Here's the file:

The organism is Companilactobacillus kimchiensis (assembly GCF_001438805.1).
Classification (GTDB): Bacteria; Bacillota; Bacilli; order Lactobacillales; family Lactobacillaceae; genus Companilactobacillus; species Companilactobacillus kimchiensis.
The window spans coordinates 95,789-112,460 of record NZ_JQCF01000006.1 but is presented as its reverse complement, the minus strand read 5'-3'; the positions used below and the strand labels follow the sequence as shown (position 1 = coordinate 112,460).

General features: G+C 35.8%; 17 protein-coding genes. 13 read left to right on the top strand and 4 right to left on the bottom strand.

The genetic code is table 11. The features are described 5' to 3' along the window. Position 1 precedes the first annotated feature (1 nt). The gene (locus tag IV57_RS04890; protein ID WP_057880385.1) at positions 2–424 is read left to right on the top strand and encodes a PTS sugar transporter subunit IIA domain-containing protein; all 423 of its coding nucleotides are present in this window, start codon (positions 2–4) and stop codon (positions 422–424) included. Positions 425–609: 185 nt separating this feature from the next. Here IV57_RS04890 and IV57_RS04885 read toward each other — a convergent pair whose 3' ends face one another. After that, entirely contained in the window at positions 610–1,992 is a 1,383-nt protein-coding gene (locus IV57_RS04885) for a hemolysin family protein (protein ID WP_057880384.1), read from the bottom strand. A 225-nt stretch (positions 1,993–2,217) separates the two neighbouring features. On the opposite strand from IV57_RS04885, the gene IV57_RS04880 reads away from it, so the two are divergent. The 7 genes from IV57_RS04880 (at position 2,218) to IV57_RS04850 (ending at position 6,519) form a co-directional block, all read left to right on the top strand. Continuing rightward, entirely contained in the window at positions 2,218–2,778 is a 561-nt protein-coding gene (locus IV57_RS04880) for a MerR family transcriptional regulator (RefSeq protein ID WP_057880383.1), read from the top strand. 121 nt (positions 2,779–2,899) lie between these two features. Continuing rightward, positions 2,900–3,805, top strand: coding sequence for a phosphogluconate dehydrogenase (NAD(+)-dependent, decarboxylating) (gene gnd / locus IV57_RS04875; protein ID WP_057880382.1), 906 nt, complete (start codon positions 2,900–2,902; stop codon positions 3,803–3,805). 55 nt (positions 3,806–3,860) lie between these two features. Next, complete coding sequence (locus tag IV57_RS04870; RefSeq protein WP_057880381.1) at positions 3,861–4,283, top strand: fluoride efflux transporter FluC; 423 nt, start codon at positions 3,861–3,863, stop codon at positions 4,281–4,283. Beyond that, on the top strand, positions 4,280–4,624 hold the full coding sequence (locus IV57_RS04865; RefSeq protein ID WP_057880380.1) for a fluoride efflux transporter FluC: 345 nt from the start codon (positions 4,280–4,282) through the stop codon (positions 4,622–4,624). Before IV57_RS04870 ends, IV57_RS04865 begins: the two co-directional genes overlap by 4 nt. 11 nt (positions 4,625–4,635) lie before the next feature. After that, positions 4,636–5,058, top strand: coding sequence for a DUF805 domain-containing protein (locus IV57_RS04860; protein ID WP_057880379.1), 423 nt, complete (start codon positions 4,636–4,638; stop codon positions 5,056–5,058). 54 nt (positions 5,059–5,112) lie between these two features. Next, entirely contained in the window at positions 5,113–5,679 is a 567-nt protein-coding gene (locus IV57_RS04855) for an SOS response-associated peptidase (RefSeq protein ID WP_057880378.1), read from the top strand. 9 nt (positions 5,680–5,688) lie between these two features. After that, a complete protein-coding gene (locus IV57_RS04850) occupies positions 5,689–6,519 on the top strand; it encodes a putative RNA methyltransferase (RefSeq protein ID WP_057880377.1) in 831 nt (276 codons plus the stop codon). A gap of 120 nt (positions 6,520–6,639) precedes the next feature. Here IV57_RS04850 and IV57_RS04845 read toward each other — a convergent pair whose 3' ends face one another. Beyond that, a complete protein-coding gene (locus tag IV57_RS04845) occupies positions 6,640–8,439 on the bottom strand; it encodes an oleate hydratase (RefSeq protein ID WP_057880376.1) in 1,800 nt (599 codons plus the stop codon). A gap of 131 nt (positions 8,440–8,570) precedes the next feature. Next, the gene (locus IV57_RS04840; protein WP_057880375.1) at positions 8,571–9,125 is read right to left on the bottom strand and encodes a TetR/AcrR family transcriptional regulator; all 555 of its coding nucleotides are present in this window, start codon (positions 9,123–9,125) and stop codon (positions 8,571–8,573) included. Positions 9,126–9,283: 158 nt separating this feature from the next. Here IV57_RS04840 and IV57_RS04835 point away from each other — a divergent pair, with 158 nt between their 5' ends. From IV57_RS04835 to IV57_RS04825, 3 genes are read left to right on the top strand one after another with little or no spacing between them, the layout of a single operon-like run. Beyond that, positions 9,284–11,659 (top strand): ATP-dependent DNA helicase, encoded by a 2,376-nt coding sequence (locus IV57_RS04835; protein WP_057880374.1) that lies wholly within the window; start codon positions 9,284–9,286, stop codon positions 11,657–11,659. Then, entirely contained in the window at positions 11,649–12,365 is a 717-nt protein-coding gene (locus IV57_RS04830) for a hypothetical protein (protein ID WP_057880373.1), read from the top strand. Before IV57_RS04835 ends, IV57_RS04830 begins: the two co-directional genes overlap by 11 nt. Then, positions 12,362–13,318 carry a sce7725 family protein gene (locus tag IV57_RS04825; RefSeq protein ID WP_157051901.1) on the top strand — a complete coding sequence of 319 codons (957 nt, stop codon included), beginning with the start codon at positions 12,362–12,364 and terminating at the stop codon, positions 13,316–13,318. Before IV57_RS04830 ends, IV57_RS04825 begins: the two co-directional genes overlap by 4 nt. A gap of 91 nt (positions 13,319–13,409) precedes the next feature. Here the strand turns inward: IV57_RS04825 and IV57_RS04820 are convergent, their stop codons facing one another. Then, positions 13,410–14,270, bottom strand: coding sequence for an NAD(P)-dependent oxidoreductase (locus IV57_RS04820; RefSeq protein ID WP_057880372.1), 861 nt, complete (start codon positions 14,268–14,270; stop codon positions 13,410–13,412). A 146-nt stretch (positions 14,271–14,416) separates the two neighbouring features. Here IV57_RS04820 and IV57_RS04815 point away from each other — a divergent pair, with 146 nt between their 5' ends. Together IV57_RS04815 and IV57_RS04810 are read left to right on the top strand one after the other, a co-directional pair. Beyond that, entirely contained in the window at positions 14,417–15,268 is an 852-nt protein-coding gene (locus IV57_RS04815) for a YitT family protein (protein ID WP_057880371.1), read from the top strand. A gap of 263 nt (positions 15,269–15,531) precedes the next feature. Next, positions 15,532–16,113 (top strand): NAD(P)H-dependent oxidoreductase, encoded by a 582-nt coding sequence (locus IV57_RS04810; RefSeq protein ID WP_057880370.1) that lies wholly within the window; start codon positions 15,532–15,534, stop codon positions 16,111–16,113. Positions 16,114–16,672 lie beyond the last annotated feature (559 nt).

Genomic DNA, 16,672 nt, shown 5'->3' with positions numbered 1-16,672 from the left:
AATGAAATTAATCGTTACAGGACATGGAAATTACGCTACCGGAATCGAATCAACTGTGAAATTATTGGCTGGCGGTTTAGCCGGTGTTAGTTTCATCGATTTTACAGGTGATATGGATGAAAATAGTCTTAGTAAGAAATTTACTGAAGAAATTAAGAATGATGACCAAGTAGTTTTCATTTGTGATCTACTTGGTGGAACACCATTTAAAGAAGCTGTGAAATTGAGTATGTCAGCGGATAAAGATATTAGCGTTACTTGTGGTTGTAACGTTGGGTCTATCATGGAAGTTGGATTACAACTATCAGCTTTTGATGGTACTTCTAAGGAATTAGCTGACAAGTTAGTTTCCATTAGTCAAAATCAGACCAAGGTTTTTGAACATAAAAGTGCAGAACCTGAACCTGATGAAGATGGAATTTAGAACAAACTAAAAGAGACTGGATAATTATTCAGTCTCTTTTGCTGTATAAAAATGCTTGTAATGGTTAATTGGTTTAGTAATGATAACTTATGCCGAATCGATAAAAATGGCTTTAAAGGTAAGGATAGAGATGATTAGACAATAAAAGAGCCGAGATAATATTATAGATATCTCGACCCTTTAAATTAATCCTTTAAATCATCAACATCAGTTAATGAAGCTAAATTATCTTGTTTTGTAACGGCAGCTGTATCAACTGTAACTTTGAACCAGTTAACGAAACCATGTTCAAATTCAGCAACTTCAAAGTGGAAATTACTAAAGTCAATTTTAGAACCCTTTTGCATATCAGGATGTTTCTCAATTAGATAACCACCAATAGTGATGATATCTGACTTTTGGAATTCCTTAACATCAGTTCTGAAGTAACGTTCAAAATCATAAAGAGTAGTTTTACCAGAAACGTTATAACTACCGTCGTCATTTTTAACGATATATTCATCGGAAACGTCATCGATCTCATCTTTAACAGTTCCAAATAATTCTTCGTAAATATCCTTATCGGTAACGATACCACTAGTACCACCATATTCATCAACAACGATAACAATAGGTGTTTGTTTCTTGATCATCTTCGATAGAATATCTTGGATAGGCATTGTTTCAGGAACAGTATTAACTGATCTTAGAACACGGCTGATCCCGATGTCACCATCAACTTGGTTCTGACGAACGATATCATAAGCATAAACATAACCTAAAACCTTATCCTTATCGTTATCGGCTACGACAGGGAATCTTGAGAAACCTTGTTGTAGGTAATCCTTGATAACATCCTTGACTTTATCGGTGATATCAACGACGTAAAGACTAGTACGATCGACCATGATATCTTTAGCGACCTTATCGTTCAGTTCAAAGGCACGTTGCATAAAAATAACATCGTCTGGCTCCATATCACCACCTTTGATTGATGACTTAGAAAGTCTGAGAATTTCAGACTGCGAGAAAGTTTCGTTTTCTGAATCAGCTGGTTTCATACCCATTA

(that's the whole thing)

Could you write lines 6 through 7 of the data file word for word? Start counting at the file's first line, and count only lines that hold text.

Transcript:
Genomic DNA, 16,672 nt, shown 5'->3' with positions numbered 1-16,672 from the left:
AATGAAATTAATCGTTACAGGACATGGAAATTACGCTACCGGAATCGAATCAACTGTGAAATTATTGGCTGGCGGTTTAGCCGGTGTTAGTTTCATCGATTTTACAGGTGATATGGATGAAAATAGTCTTAGTAAGAAATTTACTGAAGAAATTAAGAATGATGACCAAGTAGTTTTCATTTGTGATCTACTTGGTGGAACACCATTTAAAGAAGCTGTGAAATTGAGTATGTCAGCGGATAAAGATATTAGCGTTACTTGTGGTTGTAACGTTGGGTCTATCATGGAAGTTGGATTACAACTATCAGCTTTTGATGGTACTTCTAAGGAATTAGCTGACAAGTTAGTTTCCATTAGTCAAAATCAGACCAAGGTTTTTGAACATAAAAGTGCAGAACCTGAACCTGATGAAGATGGAATTTAGAACAAACTAAAAGAGACTGGATAATTATTCAGTCTCTTTTGCTGTATAAAAATGCTTGTAATGGTTAATTGGTTTAGTAATGATAACTTATGCCGAATCGATAAAAATGGCTTTAAAGGTAAGGATAGAGATGATTAGACAATAAAAGAGCCGAGATAATATTATAGATATCTCGACCCTTTAAATTAATCCTTTAAATCATCAACATCAGTTAATGAAGCTAAATTATCTTGTTTTGTAACGGCAGCTGTATCAACTGTAACTTTGAACCAGTTAACGAAACCATGTTCAAATTCAGCAACTTCAAAGTGGAAATTACTAAAGTCAATTTTAGAACCCTTTTGCATATCAGGATGTTTCTCAATTAGATAACCACCAATAGTGATGATATCTGACTTTTGGAATTCCTTAACATCAGTTCTGAAGTAACGTTCAAAATCATAAAGAGTAGTTTTACCAGAAACGTTATAACTACCGTCGTCATTTTTAACGATATATTCATCGGAAACGTCATCGATCTCATCTTTAACAGTTCCAAATAATTCTTCGTAAATATCCTTATCGGTAACGATACCACTAGTACCACCATATTCATCAACAACGATAACAATAGGTGTTTGTTTCTTGATCATCTTCGATAGAATATCTTGGATAGGCATTGTTTCAGGAACAGTATTAACTGATCTTAGAACACGGCTGATCCCGATGTCACCATCAACTTGGTTCTGACGAACGATATCATAAGCATAAACATAACCTAAAACCTTATCCTTATCGTTATCGGCTACGACAGGGAATCTTGAGAAACCTTGTTGTAGGTAATCCTTGATAACATCCTTGACTTTATCGGTGATATCAACGACGTAAAGACTAGTACGATCGACCATGATATCTTTAGCGACCTTATCGTTCAGTTCAAAGGCACGTTGCATAAAAATAACATCGTCTGGCTCCATATCACCACCTTTGATTGATGACTTAGAAAGTCTGAGAATTTCAGACTGCGAGAAAGTTTCGTTTTCTGAATCAGCTGGTTTCATACCCATTA